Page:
Almost two decades ago, as a junior political reporter on the Evening Standard, I heard the cabinet office minister William Waldegrave tell a parliamentary committee that in certain circumstances it was right for a prime minister to lie. The words made no impression on the committee itself, but I nevertheless dashed up to my office in the press gallery and constructed a story around his observations, which duly appeared as the late edition Evening Standard splash.
The most enormous row followed. There were calls for poor Waldegrave’s resignation. The Labour opposition made out that his comment showed that no Conservative government could be trusted. This was terribly unfair. William Waldegrave, whatever his faults as a politician, is an exceptionally scrupulous man and his remarks reflected his painful and exacting honesty. There are indeed certain exceptional circumstances where politicians have a duty to lie to their electorates.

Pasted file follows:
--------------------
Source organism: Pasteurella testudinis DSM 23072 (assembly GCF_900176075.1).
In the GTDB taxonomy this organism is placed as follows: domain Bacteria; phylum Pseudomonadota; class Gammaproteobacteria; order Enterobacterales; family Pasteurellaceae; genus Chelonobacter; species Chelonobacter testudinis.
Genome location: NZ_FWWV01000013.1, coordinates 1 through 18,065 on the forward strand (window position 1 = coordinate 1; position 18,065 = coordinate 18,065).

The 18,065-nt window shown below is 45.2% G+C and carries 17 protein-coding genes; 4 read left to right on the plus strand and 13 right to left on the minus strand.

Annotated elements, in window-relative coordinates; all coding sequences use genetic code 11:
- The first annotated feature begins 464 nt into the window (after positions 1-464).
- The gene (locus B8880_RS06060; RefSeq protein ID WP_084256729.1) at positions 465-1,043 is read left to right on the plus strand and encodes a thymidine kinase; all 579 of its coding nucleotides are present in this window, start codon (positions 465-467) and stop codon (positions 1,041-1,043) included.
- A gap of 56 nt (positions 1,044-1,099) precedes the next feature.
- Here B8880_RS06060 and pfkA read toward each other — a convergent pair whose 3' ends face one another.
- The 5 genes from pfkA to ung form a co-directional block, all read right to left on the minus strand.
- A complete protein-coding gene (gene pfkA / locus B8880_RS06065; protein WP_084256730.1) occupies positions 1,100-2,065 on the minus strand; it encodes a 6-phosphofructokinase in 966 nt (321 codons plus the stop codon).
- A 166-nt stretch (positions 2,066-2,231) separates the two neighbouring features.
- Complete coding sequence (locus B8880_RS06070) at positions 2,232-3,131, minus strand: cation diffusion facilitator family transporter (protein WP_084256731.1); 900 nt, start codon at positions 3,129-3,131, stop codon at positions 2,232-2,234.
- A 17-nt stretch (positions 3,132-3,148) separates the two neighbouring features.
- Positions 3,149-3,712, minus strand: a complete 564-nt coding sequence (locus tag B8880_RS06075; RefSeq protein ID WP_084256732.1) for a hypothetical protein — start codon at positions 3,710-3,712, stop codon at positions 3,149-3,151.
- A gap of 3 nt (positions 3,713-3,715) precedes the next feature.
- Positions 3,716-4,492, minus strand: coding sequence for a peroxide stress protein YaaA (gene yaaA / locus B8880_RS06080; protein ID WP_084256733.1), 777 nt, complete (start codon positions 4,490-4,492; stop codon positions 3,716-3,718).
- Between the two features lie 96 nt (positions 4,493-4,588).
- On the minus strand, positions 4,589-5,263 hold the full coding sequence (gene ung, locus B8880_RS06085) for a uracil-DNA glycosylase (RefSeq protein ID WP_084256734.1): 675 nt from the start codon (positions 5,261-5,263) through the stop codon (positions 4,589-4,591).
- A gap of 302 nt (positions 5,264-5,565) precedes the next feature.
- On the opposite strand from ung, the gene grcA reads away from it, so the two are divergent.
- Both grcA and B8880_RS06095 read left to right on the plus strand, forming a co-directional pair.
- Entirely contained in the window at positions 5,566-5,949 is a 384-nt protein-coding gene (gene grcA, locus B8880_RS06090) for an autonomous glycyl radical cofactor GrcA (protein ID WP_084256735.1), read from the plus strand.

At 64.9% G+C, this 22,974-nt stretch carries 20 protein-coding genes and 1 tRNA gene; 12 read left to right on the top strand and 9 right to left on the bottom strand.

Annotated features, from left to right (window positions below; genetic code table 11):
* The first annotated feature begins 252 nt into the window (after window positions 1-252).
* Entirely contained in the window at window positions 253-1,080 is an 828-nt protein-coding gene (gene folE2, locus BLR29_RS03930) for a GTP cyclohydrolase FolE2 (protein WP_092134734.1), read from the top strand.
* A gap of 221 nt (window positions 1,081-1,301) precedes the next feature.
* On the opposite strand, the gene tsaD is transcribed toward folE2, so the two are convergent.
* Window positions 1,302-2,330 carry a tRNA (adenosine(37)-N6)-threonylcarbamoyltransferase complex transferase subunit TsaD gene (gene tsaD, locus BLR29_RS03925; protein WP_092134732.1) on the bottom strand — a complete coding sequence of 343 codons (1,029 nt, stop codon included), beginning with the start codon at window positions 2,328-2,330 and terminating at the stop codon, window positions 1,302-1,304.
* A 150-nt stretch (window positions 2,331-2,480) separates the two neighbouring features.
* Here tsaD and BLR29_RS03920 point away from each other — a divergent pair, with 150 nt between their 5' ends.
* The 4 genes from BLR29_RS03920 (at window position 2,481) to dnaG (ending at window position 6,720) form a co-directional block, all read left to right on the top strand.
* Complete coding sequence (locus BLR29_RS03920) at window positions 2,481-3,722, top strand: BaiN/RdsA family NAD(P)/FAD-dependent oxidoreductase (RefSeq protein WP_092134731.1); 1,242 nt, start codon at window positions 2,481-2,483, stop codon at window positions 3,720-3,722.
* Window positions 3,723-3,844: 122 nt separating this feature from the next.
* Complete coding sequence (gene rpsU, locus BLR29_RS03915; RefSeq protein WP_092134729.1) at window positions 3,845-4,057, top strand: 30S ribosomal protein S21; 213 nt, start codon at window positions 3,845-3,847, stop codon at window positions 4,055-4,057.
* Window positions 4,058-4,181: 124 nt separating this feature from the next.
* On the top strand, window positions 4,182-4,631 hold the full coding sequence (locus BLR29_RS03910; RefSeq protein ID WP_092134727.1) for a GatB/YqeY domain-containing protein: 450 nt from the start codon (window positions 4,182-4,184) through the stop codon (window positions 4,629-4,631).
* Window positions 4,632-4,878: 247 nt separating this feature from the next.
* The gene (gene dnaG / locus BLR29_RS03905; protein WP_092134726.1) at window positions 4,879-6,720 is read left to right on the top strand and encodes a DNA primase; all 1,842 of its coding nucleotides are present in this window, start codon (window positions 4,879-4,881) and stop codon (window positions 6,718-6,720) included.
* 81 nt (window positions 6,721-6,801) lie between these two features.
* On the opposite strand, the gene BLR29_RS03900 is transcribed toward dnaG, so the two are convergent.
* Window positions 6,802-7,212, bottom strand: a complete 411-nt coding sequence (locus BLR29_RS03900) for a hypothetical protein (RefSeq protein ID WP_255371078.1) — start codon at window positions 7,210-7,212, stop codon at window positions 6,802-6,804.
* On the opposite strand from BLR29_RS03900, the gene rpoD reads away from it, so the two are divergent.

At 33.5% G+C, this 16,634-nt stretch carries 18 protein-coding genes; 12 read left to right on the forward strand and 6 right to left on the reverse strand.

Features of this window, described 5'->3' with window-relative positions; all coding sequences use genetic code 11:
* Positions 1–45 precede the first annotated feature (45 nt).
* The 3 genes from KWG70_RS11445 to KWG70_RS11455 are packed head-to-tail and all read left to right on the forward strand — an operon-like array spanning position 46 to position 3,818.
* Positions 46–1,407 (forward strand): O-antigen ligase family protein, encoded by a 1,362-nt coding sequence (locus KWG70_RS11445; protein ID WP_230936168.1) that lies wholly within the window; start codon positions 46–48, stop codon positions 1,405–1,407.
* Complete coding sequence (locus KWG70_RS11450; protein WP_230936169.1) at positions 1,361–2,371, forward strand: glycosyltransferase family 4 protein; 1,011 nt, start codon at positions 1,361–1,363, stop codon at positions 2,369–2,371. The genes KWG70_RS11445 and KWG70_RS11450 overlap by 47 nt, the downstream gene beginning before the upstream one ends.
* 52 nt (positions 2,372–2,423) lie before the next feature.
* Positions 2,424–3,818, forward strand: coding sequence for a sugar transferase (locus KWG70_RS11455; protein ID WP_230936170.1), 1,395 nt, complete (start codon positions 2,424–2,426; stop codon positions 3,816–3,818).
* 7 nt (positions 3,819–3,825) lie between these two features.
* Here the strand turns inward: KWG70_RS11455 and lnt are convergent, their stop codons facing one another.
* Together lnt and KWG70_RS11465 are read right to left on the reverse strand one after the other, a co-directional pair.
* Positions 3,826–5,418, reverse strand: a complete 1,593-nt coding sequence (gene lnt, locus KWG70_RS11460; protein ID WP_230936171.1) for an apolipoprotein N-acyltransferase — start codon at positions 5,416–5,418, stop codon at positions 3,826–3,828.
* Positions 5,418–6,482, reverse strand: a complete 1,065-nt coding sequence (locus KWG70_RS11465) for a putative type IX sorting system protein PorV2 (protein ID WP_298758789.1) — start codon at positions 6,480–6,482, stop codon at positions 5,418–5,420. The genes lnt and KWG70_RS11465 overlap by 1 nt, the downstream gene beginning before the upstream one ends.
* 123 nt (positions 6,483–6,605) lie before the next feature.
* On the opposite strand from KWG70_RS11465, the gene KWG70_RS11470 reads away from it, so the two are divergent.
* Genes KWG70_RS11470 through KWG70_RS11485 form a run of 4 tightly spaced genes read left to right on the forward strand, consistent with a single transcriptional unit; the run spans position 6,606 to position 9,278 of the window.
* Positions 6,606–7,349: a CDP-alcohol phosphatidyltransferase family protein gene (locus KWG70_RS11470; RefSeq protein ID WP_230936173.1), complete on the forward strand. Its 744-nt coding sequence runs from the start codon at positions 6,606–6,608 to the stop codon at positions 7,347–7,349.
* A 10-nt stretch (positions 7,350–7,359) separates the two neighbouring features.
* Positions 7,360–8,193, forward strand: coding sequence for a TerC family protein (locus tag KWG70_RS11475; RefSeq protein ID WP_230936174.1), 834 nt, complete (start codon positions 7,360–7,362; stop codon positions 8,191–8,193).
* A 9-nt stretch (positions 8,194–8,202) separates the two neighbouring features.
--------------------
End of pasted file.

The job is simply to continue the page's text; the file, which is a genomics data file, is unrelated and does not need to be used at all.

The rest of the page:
Today the argument continues to simmer, and the American political scientist John Mearsheimer has made a valuable contribution to the growing literature surrounding political lying. The strength of his book lies in the power and clarity of its examples. The professor lucidly summarises many of the lies deployed by British and American political leaders over the last century: the deliberately misleading statements issued by Franklin Roosevelt about the German attack on USS Greer in 1941 in an attempt to convince US public opinion to support war; Lyndon Johnson’s lies about North Vietnamese aggression in the Gulf of Tonkin in 1964; Hitler’s deception of the West in the 1930s; Jimmy Carter and the Iranian hostage crisis; the host of falsehoods knowingly uttered by George W. Bush and Tony Blair in an attempt to shape public opinion ahead of the invasion of Iraq.